Well thats all changed then--I dont recall graduating from anything until Io left high school! Sounds like a natural progression of the American's innate sense of celebrating everything. Like Expat Mum's mum said.

I have an iPhone and it is LOVELY! Like Met Mum said though, download some apps that dont need Wifi so you can find entertainment/info when you're not 'in signal'. Oh and download some games because these are great for handing over during an especially wriggly, impatient moment (anything to buy a little time, sometimes!).

Culturally Discombobulated said...

I know you said you enjoyed it, but the principal singing a Rat Pack tune to his own lyrics sounds positively cringe-worthy.

Muddling Along said...

Welcome to the dark side of iphones - they are truely wonderful devices and sadly I cannot imagine being without mine (actually I can and it scares me...)

The graduations sound 'interesting' - does the fact you enjoyed them mean you are being assimilated

nappy valley girl said...

Conuly - thanks for the explanation. I know at the boys' school they do some kind of show every year, but maybe it's not 'graduation' as such.

LLG - thanks! yes, we are vaguely aware of that.....now staying another 2 yrs exactly, which is why we decided on the contract option, but it's useful to know you don't have to go with it.

Expat Mum - I will never put it in my jeans pocket! And I will get a case. At the moment I am treating it like a piece of porcelain.

HOM - do, it'll surprise you how much they have come on.....

Tanya - apparently he doesn't sing every year so we are very privileged....

MetMum - I'm still rejoicing at actually being able to do stuff with my phone at all - even in Wifi free zones!

Madhouse - interesting! didn't know that. Another tradition that has migrated across the Atlantic.

Michelloui - will do, although I'm not telling the boys I could get Angry Birds on the phone. Then I would probably never see it again....

CD - I know, it's one of those things that sounds appalling on paper - but, really, truly it wasn't. Somehow in America these over the top occasions seem really quite OK, if you just go with it and suspend the innate British cynicism for a while.....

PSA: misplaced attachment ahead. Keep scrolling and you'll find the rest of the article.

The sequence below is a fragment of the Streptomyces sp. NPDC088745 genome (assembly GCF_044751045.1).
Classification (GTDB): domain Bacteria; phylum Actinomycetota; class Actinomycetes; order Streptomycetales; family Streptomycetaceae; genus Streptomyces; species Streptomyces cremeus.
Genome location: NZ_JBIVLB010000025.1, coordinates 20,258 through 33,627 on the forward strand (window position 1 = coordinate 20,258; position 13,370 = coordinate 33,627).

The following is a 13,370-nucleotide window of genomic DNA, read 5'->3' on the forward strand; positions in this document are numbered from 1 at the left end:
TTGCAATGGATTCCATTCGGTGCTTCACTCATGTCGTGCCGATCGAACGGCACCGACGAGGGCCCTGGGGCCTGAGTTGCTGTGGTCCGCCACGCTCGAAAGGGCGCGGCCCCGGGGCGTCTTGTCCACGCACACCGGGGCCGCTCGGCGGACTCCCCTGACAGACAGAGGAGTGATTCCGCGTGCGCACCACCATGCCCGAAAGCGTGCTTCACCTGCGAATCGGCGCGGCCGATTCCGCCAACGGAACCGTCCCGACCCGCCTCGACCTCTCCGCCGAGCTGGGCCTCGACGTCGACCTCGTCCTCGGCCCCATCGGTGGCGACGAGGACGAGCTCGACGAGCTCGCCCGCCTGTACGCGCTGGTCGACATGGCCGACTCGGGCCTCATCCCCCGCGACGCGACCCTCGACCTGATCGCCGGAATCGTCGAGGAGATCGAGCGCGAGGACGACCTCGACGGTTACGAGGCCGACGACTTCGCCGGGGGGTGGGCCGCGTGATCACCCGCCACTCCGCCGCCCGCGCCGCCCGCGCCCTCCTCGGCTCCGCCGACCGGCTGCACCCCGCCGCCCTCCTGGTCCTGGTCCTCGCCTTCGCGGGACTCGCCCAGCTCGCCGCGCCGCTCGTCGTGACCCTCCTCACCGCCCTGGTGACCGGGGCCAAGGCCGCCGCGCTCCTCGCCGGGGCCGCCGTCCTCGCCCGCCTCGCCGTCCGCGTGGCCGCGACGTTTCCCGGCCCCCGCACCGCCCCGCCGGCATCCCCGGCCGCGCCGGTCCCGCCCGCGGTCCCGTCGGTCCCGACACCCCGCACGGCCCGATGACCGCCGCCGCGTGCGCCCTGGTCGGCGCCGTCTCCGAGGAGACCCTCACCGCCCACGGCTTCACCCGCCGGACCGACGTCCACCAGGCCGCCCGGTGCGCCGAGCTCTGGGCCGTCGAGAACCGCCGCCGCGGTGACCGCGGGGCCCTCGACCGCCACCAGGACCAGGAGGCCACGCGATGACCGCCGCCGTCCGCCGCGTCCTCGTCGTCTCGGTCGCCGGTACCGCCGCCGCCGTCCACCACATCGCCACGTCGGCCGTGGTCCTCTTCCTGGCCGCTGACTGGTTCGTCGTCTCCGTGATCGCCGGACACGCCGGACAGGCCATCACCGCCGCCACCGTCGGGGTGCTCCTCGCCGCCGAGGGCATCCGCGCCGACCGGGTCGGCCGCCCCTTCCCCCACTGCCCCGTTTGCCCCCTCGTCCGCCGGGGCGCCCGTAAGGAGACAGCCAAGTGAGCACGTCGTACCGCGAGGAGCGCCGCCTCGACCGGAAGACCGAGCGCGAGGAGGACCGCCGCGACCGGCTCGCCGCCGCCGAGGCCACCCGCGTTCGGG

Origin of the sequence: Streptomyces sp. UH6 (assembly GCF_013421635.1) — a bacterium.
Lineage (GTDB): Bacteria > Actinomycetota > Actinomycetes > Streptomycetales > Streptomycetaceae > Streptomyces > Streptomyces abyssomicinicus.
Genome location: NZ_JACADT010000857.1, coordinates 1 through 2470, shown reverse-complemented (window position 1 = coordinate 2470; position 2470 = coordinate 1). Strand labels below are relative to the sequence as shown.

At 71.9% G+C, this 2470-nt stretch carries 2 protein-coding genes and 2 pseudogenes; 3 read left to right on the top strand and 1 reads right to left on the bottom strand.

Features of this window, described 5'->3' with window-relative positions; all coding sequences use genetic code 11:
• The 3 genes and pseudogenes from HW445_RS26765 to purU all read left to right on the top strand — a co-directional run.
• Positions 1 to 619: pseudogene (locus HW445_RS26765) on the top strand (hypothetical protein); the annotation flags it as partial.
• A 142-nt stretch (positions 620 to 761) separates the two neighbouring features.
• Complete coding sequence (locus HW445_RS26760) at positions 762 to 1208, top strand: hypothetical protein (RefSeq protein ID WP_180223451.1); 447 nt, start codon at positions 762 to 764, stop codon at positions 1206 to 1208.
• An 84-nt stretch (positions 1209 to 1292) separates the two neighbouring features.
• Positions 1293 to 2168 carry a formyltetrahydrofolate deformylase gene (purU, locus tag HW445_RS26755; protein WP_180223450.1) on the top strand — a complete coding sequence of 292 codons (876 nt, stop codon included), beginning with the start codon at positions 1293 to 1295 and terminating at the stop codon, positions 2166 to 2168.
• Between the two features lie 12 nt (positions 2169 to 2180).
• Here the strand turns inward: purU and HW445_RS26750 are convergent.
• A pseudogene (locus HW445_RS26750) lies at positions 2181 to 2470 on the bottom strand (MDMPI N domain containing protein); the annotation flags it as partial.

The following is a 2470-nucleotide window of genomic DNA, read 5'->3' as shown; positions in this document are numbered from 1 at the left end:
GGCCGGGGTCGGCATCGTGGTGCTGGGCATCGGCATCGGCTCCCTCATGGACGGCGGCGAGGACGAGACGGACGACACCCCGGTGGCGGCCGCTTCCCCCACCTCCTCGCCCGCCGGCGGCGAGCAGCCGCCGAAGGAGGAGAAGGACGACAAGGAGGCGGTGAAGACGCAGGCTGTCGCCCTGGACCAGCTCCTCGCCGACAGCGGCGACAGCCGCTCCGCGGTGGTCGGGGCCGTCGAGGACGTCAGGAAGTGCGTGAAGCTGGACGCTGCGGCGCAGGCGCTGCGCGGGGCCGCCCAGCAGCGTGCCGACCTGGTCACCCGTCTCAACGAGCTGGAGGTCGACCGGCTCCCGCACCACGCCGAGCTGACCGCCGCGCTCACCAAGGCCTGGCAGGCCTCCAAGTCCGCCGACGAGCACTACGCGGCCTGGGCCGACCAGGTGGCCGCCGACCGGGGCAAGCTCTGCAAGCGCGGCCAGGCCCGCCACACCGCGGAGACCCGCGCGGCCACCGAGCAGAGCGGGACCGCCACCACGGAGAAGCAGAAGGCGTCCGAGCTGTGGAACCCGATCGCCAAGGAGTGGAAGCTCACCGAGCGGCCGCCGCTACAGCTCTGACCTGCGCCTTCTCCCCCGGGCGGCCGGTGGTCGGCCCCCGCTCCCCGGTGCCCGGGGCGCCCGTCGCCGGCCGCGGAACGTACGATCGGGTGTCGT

Muddling - see above. A bit of both I think! (And it always helps when you have your own kids involved, you can't help but love their performances no matter what the occasion.)

About Last Weekend said...

Yes I have to say I couldn't believe how busy the end of year was when we arrived here nine years ago. I was exhausted by the time holidays came from the laughing crying, smiling, eating cake, taking pictures and hauling boatloads of effluvia home from the year. Must say though the Americans do it so well. My son won't let me get an iPhone as I'm so useless with technology. Fair enough, barely know how to dial my T Mobile.

Knackered Mother said...

Ha - love the phone/loo tip. I'm a Blackberry girl rather than iPhone but play with husband's Mac (that's not a euphamism) whenever I can.

ps - you've been tagged over at mine. Play if you can! x

mtff said...

In about 5 minutes you won't know how you LIVED without an iPhone. Apart from putting in reminders for just about everything, it's my number 1 CHILD SILENCER - when they're annoying in shops I just put on Netflix or a cartoon of something or other and magically they are quiet.
PS Let's start planning SF in Fall (unless you're already planning it and I'm just out the loop, perfectly possible)

Mwa said...

What a day!

Oh, and you got the iPhone 4, didn't you? I'm officially seething with jealousy.